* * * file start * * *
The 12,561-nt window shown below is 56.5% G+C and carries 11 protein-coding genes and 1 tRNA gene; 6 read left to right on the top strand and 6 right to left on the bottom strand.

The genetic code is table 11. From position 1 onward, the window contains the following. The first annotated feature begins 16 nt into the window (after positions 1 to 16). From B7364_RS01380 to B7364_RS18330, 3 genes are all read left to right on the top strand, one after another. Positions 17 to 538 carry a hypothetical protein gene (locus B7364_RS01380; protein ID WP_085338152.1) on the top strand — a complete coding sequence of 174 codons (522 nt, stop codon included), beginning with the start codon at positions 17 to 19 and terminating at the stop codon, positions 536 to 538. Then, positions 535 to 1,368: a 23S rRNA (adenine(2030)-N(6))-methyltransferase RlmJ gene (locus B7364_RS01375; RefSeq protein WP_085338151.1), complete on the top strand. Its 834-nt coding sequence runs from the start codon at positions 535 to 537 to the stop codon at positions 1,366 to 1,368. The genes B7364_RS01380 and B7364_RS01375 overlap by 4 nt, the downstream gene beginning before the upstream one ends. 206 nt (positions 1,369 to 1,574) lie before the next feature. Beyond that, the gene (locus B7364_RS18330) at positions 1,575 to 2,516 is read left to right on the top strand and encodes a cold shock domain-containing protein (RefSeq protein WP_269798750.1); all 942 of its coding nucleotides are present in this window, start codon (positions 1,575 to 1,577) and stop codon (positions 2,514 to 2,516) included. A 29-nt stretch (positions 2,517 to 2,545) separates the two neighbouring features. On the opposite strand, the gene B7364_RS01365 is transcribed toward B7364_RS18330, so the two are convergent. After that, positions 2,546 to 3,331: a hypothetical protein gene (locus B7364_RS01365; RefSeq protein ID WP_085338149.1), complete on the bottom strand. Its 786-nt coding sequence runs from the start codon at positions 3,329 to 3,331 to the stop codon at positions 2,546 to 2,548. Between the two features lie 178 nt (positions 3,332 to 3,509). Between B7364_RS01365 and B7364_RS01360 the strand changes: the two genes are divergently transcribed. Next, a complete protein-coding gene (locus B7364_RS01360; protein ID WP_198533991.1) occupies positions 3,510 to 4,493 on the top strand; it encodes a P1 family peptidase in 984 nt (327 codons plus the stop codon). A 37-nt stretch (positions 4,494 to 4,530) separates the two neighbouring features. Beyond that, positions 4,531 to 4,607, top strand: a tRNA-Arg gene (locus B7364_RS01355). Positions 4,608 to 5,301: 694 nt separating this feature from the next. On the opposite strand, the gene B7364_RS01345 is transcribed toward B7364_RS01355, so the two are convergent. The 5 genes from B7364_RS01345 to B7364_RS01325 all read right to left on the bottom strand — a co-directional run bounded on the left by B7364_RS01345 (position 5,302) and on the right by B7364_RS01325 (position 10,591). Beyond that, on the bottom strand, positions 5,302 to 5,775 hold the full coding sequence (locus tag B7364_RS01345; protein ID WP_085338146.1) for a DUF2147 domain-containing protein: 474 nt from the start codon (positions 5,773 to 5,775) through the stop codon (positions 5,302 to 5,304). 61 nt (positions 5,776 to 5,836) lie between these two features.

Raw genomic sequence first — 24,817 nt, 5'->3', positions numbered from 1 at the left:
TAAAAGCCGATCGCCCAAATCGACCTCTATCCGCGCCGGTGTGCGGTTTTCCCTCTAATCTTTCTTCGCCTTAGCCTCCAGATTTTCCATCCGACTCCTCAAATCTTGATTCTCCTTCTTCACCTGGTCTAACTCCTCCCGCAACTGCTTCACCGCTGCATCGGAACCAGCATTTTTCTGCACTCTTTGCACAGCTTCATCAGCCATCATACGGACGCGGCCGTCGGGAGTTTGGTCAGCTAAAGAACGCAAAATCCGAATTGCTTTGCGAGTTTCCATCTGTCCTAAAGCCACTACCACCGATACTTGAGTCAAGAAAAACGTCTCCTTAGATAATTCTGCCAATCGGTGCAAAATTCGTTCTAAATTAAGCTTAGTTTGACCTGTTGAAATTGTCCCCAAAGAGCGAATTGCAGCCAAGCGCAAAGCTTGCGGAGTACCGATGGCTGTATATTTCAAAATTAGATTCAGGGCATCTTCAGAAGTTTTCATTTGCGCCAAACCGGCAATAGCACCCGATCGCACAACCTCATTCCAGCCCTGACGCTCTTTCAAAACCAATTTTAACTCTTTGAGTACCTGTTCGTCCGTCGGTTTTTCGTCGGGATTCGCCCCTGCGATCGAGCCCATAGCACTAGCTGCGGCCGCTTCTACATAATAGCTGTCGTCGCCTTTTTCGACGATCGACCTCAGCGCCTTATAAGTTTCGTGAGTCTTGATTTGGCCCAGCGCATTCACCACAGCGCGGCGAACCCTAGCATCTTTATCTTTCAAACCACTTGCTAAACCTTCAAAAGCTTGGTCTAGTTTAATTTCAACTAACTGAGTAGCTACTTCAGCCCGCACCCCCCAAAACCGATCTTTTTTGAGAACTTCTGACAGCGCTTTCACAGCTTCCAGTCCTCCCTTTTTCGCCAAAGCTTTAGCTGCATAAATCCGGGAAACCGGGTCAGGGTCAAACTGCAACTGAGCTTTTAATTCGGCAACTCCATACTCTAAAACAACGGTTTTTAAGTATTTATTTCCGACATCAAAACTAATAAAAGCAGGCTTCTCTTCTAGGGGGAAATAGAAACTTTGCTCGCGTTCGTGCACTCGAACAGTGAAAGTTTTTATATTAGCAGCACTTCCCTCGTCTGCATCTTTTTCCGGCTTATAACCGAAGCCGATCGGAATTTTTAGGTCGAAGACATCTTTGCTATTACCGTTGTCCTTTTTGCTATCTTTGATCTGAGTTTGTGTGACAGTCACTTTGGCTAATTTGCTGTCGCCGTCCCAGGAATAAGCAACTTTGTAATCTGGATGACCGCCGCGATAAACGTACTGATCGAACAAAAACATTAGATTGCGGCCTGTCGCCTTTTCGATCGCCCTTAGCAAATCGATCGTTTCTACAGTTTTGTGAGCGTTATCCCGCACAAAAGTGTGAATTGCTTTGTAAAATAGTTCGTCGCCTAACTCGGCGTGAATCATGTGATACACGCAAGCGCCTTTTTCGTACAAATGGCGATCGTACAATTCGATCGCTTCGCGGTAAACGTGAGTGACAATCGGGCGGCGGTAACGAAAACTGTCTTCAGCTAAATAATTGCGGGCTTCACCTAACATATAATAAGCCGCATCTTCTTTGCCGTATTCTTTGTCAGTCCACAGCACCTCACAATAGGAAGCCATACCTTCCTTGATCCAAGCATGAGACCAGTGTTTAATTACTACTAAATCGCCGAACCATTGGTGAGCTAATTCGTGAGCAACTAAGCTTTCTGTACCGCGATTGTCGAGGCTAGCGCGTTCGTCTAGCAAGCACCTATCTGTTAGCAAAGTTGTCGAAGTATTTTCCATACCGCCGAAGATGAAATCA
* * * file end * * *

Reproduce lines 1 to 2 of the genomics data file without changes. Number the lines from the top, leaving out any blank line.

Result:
The 12,561-nt window shown below is 56.5% G+C and carries 11 protein-coding genes and 1 tRNA gene; 6 read left to right on the top strand and 6 right to left on the bottom strand.

The genetic code is table 11. From position 1 onward, the window contains the following. The first annotated feature begins 16 nt into the window (after positions 1 to 16). From B7364_RS01380 to B7364_RS18330, 3 genes are all read left to right on the top strand, one after another. Positions 17 to 538 carry a hypothetical protein gene (locus B7364_RS01380; protein ID WP_085338152.1) on the top strand — a complete coding sequence of 174 codons (522 nt, stop codon included), beginning with the start codon at positions 17 to 19 and terminating at the stop codon, positions 536 to 538. Then, positions 535 to 1,368: a 23S rRNA (adenine(2030)-N(6))-methyltransferase RlmJ gene (locus B7364_RS01375; RefSeq protein WP_085338151.1), complete on the top strand. Its 834-nt coding sequence runs from the start codon at positions 535 to 537 to the stop codon at positions 1,366 to 1,368. The genes B7364_RS01380 and B7364_RS01375 overlap by 4 nt, the downstream gene beginning before the upstream one ends. 206 nt (positions 1,369 to 1,574) lie before the next feature. Beyond that, the gene (locus B7364_RS18330) at positions 1,575 to 2,516 is read left to right on the top strand and encodes a cold shock domain-containing protein (RefSeq protein WP_269798750.1); all 942 of its coding nucleotides are present in this window, start codon (positions 1,575 to 1,577) and stop codon (positions 2,514 to 2,516) included. A 29-nt stretch (positions 2,517 to 2,545) separates the two neighbouring features. On the opposite strand, the gene B7364_RS01365 is transcribed toward B7364_RS18330, so the two are convergent. After that, positions 2,546 to 3,331: a hypothetical protein gene (locus B7364_RS01365; RefSeq protein ID WP_085338149.1), complete on the bottom strand. Its 786-nt coding sequence runs from the start codon at positions 3,329 to 3,331 to the stop codon at positions 2,546 to 2,548. Between the two features lie 178 nt (positions 3,332 to 3,509). Between B7364_RS01365 and B7364_RS01360 the strand changes: the two genes are divergently transcribed. Next, a complete protein-coding gene (locus B7364_RS01360; protein ID WP_198533991.1) occupies positions 3,510 to 4,493 on the top strand; it encodes a P1 family peptidase in 984 nt (327 codons plus the stop codon). A 37-nt stretch (positions 4,494 to 4,530) separates the two neighbouring features. Beyond that, positions 4,531 to 4,607, top strand: a tRNA-Arg gene (locus B7364_RS01355). Positions 4,608 to 5,301: 694 nt separating this feature from the next. On the opposite strand, the gene B7364_RS01345 is transcribed toward B7364_RS01355, so the two are convergent. The 5 genes from B7364_RS01345 to B7364_RS01325 all read right to left on the bottom strand — a co-directional run bounded on the left by B7364_RS01345 (position 5,302) and on the right by B7364_RS01325 (position 10,591). Beyond that, on the bottom strand, positions 5,302 to 5,775 hold the full coding sequence (locus tag B7364_RS01345; protein ID WP_085338146.1) for a DUF2147 domain-containing protein: 474 nt from the start codon (positions 5,773 to 5,775) through the stop codon (positions 5,302 to 5,304). 61 nt (positions 5,776 to 5,836) lie between these two features.